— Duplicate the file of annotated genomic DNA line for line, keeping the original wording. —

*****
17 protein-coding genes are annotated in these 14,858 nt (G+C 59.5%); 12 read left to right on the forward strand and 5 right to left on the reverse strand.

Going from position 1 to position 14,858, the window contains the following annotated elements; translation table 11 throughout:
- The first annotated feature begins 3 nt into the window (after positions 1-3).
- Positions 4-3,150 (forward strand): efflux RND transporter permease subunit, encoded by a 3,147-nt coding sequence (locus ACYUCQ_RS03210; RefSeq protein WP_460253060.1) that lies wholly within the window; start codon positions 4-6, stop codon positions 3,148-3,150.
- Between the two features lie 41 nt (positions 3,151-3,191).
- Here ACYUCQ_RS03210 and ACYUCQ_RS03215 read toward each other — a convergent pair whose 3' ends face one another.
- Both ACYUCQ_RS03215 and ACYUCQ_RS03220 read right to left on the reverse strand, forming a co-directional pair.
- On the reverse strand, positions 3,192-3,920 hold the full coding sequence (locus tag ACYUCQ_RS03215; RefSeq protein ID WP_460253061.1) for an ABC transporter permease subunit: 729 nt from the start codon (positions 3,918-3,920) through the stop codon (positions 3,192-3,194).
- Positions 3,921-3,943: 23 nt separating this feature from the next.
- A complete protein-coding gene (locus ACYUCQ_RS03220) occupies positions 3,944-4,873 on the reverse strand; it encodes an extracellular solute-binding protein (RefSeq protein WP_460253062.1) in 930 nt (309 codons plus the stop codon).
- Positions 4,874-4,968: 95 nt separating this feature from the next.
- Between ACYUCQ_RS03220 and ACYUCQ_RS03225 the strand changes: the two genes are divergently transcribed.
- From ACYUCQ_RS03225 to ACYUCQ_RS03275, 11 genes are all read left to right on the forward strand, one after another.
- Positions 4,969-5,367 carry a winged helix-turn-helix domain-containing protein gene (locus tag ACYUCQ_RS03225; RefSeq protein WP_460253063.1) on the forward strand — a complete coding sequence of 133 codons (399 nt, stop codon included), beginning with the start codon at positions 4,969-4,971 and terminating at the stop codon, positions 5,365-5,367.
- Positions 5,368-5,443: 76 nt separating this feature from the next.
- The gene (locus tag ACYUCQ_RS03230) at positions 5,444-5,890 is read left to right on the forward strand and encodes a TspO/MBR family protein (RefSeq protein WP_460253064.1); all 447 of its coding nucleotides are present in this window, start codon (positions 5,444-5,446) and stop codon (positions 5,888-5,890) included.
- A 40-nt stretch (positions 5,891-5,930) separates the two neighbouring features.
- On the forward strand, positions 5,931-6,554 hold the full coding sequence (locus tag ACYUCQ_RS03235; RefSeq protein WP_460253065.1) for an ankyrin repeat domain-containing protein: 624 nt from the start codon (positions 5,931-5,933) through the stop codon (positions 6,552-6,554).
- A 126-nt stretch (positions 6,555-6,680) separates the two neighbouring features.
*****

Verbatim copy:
17 protein-coding genes are annotated in these 14,858 nt (G+C 59.5%); 12 read left to right on the forward strand and 5 right to left on the reverse strand.

Going from position 1 to position 14,858, the window contains the following annotated elements; translation table 11 throughout:
- The first annotated feature begins 3 nt into the window (after positions 1-3).
- Positions 4-3,150 (forward strand): efflux RND transporter permease subunit, encoded by a 3,147-nt coding sequence (locus ACYUCQ_RS03210; RefSeq protein WP_460253060.1) that lies wholly within the window; start codon positions 4-6, stop codon positions 3,148-3,150.
- Between the two features lie 41 nt (positions 3,151-3,191).
- Here ACYUCQ_RS03210 and ACYUCQ_RS03215 read toward each other — a convergent pair whose 3' ends face one another.
- Both ACYUCQ_RS03215 and ACYUCQ_RS03220 read right to left on the reverse strand, forming a co-directional pair.
- On the reverse strand, positions 3,192-3,920 hold the full coding sequence (locus tag ACYUCQ_RS03215; RefSeq protein ID WP_460253061.1) for an ABC transporter permease subunit: 729 nt from the start codon (positions 3,918-3,920) through the stop codon (positions 3,192-3,194).
- Positions 3,921-3,943: 23 nt separating this feature from the next.
- A complete protein-coding gene (locus ACYUCQ_RS03220) occupies positions 3,944-4,873 on the reverse strand; it encodes an extracellular solute-binding protein (RefSeq protein WP_460253062.1) in 930 nt (309 codons plus the stop codon).
- Positions 4,874-4,968: 95 nt separating this feature from the next.
- Between ACYUCQ_RS03220 and ACYUCQ_RS03225 the strand changes: the two genes are divergently transcribed.
- From ACYUCQ_RS03225 to ACYUCQ_RS03275, 11 genes are all read left to right on the forward strand, one after another.
- Positions 4,969-5,367 carry a winged helix-turn-helix domain-containing protein gene (locus tag ACYUCQ_RS03225; RefSeq protein WP_460253063.1) on the forward strand — a complete coding sequence of 133 codons (399 nt, stop codon included), beginning with the start codon at positions 4,969-4,971 and terminating at the stop codon, positions 5,365-5,367.
- Positions 5,368-5,443: 76 nt separating this feature from the next.
- The gene (locus tag ACYUCQ_RS03230) at positions 5,444-5,890 is read left to right on the forward strand and encodes a TspO/MBR family protein (RefSeq protein WP_460253064.1); all 447 of its coding nucleotides are present in this window, start codon (positions 5,444-5,446) and stop codon (positions 5,888-5,890) included.
- A 40-nt stretch (positions 5,891-5,930) separates the two neighbouring features.
- On the forward strand, positions 5,931-6,554 hold the full coding sequence (locus tag ACYUCQ_RS03235; RefSeq protein WP_460253065.1) for an ankyrin repeat domain-containing protein: 624 nt from the start codon (positions 5,931-5,933) through the stop codon (positions 6,552-6,554).
- A 126-nt stretch (positions 6,555-6,680) separates the two neighbouring features.